Pearl River I wasn’t sure that I was going to be able to visit with Gina Peltier, a self-described water protector on Wade’s World. Small problem, she was in jail, although she hoped to be released sometime on the day before the interview. When I asked her why she had been held, she told me that she had been arrested and charged with being a “public nuisance” for praying on a bridge to protect the land and water from pipeline construction.
Gina, a member of the Turtle Mountain Band of the Chippewa, is an organizer, activist, and now veteran campaigner in the continuing struggle against the construction of the Line 3 pipeline running through tribal lands and water crossings in Minnesota. The line has been under construction for some years by a Canadian company Enbridge to bring the challenging tar sands oil from Alberta, Canada to depots on Lake Superior and on from there for sale to China largely, and absolutely not for Minnesota or the United States. Besides the fact that the line crosses treaty lands dating more than 150 years, Gina underlines that part of the huge risk from the line involves its twenty-two river crossings. All pipelines have leaks. Two of the crossings are over the Mississippi River, so a spill there means that we also drink the problem all along the river in St. Louis, Memphis, and New Orleans.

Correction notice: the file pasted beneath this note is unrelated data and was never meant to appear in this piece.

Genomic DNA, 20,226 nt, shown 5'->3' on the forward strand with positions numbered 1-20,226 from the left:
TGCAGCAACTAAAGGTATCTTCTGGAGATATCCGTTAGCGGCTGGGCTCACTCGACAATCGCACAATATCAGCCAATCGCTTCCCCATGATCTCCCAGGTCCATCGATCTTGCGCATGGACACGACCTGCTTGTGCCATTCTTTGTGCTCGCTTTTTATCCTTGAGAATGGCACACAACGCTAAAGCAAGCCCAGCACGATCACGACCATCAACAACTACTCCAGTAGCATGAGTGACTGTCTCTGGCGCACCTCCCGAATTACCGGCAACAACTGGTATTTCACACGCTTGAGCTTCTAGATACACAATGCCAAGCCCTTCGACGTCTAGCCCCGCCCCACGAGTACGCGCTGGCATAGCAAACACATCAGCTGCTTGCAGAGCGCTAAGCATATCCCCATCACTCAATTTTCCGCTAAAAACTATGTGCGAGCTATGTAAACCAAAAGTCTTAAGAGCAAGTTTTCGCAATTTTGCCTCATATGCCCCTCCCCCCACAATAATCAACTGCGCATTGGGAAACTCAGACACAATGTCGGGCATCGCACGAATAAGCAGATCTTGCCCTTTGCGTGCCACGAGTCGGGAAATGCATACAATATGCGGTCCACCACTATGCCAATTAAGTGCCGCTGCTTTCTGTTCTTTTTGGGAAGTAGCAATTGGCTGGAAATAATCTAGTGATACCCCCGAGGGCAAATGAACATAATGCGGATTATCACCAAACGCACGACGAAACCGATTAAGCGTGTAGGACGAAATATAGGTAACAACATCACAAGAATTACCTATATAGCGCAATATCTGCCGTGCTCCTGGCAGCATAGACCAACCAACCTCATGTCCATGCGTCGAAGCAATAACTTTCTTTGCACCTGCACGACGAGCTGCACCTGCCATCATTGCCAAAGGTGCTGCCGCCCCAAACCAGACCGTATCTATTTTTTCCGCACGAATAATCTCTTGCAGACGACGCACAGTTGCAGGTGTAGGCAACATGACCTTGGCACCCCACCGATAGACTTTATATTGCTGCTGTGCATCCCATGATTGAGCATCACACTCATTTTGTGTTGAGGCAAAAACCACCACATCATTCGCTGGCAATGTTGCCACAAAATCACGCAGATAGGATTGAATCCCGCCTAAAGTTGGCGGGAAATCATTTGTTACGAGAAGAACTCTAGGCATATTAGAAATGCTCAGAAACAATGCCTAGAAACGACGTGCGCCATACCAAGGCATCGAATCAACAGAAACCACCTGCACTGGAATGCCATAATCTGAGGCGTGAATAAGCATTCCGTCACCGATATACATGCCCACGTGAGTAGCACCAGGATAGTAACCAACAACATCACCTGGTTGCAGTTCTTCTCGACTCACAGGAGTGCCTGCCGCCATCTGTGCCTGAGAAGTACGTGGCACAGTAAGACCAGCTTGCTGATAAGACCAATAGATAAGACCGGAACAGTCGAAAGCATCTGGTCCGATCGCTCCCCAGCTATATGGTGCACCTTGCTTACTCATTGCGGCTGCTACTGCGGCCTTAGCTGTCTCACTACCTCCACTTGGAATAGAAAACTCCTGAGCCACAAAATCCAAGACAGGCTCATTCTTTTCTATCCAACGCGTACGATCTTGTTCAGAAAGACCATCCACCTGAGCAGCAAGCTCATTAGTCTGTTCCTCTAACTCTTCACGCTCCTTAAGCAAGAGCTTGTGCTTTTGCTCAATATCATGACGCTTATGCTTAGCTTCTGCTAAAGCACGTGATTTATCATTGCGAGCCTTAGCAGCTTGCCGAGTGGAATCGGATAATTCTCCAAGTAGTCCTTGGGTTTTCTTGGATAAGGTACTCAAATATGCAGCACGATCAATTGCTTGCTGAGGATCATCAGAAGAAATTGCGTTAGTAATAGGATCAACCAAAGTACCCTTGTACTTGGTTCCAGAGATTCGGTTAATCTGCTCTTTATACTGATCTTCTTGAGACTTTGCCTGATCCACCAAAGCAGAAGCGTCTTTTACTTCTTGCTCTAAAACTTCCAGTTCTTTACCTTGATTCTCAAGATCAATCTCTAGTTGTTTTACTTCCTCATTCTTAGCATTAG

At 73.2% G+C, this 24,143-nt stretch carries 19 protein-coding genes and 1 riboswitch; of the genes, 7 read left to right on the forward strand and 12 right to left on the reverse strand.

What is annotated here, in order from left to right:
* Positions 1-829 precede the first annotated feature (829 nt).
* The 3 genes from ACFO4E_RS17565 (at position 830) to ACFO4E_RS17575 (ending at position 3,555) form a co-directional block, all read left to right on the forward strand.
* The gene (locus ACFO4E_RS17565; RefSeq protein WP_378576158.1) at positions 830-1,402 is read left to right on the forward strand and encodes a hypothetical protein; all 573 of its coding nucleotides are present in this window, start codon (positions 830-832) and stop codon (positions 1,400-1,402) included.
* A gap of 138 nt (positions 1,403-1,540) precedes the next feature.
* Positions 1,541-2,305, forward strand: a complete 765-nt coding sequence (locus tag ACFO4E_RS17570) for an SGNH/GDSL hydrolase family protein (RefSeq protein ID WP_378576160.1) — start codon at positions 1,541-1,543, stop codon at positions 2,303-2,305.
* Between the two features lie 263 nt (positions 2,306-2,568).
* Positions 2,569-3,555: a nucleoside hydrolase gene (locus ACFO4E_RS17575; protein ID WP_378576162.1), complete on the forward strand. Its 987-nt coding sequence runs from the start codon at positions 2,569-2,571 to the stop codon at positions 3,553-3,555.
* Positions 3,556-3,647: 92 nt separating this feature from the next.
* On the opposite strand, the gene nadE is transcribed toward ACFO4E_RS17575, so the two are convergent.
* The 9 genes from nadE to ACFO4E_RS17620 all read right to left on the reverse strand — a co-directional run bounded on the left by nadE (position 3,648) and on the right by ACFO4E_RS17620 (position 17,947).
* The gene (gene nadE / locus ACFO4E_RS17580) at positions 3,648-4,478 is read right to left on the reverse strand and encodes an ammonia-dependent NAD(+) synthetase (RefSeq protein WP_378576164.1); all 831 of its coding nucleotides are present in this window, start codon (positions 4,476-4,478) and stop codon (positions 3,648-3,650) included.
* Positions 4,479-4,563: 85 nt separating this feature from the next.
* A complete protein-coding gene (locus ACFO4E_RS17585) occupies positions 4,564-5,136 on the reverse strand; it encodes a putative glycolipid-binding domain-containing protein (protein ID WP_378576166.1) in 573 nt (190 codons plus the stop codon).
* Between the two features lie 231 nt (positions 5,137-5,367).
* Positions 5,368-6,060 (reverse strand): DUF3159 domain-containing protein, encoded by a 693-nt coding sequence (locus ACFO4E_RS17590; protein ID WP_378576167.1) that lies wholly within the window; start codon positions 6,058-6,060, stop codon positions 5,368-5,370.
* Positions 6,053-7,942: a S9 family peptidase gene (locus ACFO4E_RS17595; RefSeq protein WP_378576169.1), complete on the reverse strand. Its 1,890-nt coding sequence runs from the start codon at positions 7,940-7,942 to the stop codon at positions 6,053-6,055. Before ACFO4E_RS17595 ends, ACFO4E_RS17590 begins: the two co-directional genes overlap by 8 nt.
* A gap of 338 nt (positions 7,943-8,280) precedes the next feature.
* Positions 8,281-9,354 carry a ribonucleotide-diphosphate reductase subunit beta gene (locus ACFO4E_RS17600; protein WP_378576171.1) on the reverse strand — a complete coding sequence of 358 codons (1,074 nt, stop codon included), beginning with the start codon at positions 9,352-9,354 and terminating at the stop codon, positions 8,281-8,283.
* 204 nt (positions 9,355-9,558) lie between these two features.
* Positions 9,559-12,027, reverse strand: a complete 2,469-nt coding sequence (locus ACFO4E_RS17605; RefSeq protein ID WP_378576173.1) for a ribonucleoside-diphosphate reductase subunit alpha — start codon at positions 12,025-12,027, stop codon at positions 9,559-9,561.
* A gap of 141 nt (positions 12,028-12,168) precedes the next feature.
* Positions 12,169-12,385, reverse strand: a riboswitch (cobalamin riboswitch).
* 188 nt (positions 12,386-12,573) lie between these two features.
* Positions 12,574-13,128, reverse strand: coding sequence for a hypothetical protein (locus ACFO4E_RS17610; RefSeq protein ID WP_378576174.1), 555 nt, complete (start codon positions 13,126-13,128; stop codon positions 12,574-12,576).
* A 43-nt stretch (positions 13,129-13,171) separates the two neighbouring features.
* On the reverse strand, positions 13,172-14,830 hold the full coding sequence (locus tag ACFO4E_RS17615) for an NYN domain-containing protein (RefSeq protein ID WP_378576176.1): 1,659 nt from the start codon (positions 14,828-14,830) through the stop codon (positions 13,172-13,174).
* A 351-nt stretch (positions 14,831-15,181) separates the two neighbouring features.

But, why, so a Canadian company and some oil interests can make a buck, while we clean up and endure the damage, which seems inevitable? In a bitter irony, the Canadian government refused to permit the expansion, which is what led Enbridge to move to a more southerly route for Line 3 through the United States.
This is a tough fight, as Gina explained. It has been endless, it seems, and construction is almost 75% complete. Minnesota’s governor tried to stop it, but the permitting is federal. President Biden blocked the permit for the Standing Rock pipeline, but not Line 3. The StopLine3 campaign has been relentless but has not been able to attract the attention or national focus that Standing Rock generated. Civil disobedience leading to the arrest of nineteen on days before Gina’s recent prayer arrest are often unable to even generate media and public attention in Minnesota. Days before we visited, tribal and environmental lawyers had gone into court to try to block Line 3. Campaigners are hopeful that these lawsuits will raise the profile and odds of the fight.
Stopping Line 3 should not be a lonely fight, but a cause celebre. Gina, Honor the Earth, and other groups at the front lines in protecting our land and water deserve our support, and they need it now.